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Where: Santos Museum of Economic Botany, Adelaide Botanic Garden, Adelaide

When: 2 March – 24 July 2022

Dates and time: Wednesday – Sunday; 10am – 4pm

Cost: Free entry, tickets are not required

In this delicate exhibition, see how artist Cara Johnson transforms environmental refuse into beautifully crafted art.

In Overlay, Cara Johnson repurposes collected agricultural refuse, weeds and debris from environmental regeneration projects to expertly create handmade jewellery and art pieces.

The exhibition tells an important narrative about the harsh human impact of agricultural and land clearing practices.

Talking about her work - which uses plastics, netting, wire and weeds - Johnson explains that the lines we generate in our world inspired the exhibition.

“In this exhibition, I explore lines and interfaces that sit between people and plants. I see them in fence lines, stacked bales of hay and in the unnaturally neat rows of trees that have been planted in an attempt to lessen winds that whip across cleared ground.

“I’m considering the overlap and tensions between land clearing and attempted repair.

“Using tree guards in my work is a way of processing the scramble to fix degraded land. Tree guards can be seen as symbolic of the hope and hopelessness associated with landscape regeneration,” said Johnson.

Botanic Gardens and State Herbarium Director, Michael Harvey, said Johnson’s work tells an important narrative about the harsh human impact of agricultural and land clearing practices.

“Cara Johnson transforms materials into delicate and beautifully crafted pieces using agricultural refuse, weed species and what remains from regeneration projects such as tree guards, willow, silage netting and bailing twine.”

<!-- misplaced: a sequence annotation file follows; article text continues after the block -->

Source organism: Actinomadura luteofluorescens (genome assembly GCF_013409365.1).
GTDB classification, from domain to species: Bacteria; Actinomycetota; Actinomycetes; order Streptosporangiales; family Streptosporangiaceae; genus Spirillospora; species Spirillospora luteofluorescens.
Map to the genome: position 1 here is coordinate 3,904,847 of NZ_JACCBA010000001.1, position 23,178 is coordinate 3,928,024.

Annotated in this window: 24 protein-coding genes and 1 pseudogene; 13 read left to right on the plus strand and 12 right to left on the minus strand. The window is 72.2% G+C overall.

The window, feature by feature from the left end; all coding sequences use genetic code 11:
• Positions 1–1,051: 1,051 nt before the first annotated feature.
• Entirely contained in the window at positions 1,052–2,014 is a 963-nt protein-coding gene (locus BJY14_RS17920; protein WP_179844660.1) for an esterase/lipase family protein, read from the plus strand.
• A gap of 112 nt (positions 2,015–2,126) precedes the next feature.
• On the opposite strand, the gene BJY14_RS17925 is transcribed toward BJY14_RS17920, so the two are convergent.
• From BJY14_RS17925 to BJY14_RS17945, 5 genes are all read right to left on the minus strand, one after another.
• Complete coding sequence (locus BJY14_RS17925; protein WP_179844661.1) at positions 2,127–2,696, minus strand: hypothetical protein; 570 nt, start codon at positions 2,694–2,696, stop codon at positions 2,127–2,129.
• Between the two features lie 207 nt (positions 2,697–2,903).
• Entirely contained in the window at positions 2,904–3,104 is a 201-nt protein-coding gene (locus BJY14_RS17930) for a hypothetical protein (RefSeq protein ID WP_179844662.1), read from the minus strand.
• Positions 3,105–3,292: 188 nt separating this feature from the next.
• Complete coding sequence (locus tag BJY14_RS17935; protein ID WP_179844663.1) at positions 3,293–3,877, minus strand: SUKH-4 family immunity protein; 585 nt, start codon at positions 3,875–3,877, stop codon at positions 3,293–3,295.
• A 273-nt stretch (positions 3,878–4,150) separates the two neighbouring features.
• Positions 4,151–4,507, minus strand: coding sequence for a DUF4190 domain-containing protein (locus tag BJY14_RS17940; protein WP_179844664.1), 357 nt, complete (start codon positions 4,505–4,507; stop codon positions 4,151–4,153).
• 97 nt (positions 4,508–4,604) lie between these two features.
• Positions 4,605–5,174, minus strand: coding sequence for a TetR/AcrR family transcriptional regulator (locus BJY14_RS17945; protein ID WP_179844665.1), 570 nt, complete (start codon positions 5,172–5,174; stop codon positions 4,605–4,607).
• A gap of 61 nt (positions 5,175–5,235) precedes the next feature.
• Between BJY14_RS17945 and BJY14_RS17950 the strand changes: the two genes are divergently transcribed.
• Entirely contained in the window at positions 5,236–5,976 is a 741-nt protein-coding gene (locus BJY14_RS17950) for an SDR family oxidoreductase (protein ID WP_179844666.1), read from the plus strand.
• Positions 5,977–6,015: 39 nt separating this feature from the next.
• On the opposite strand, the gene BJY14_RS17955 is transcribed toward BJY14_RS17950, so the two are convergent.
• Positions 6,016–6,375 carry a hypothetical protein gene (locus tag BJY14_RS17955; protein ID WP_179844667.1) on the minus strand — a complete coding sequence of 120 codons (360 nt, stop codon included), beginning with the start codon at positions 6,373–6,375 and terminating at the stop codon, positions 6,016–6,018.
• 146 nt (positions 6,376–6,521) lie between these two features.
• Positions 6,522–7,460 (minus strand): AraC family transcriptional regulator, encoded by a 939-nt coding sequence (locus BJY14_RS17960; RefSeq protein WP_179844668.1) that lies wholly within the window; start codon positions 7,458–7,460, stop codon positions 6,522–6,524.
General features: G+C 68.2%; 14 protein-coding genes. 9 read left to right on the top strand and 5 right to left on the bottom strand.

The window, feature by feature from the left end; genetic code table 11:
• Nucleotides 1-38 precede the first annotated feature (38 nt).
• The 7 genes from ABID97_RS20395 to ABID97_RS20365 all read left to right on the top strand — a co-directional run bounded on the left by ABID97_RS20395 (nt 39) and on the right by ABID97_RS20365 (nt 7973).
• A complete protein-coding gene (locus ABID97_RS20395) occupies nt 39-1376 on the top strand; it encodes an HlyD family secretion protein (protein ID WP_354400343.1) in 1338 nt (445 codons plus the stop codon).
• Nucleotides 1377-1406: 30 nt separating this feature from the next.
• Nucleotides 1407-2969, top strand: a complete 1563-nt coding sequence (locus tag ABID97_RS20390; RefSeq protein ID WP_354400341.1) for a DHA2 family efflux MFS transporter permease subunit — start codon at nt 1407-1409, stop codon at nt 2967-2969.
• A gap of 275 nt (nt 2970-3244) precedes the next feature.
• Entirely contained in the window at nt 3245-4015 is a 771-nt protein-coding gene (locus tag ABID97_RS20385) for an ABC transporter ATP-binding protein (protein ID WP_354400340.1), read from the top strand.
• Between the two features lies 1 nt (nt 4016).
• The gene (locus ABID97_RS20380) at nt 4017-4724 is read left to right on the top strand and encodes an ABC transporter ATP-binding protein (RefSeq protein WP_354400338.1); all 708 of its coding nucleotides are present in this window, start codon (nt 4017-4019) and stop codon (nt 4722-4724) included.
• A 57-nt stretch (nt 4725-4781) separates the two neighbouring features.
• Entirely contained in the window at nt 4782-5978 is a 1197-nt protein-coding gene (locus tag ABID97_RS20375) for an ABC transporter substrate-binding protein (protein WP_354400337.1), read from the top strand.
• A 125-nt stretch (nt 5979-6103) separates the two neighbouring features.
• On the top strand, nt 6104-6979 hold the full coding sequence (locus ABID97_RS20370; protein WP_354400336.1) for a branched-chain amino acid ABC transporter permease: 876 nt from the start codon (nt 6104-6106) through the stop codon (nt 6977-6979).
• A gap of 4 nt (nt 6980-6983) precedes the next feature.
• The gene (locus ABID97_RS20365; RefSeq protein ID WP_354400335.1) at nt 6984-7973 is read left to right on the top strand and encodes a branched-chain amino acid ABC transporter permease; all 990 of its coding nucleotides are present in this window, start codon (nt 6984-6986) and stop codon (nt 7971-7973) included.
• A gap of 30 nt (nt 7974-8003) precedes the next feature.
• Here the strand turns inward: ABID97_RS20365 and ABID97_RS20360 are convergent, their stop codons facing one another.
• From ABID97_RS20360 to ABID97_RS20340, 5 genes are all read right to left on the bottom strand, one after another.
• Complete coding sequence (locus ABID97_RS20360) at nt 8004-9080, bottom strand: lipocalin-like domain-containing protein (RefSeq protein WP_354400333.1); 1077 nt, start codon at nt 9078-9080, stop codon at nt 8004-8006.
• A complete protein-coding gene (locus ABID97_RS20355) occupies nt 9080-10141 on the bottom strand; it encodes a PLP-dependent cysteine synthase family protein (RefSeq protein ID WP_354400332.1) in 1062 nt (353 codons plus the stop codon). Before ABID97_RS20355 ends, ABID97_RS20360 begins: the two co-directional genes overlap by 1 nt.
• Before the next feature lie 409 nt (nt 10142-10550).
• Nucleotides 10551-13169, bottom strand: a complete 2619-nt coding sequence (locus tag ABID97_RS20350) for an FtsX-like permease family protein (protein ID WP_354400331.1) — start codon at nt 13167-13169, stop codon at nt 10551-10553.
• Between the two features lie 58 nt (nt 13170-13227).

“Overlay is a considered and thoughtful look into the tensions within the human/plant relationship and is a timely reminder of our dependence upon plants and the need to preserve and protect them,” said Mr Harvey.

Please remember to:

• Practice good hygiene, wash your hands regularly, and utilize the hand sanitiser available while in the Museum.

• For more COVID-related information, please visit

About Cara
Cara Johnson’s craft-based works interrogate tensions and narratives surrounding land use. She completed a Bachelor of Fine Art (First Class Hons.) at RMIT University in 2016, where she is a current PhD Candidate and sessional lecturer.

Cara exhibits widely nationally and internationally, notably Paper Art 2017 at CODA Museum in the Netherlands and in Elegy at Gallery Funaki in 2020. This year her works were selected for Schmuck 2021 in Munich, and the Woollahra Small Sculpture Prize.

Cara’s works are held in various private and public collections, including the National Gallery of Victoria.


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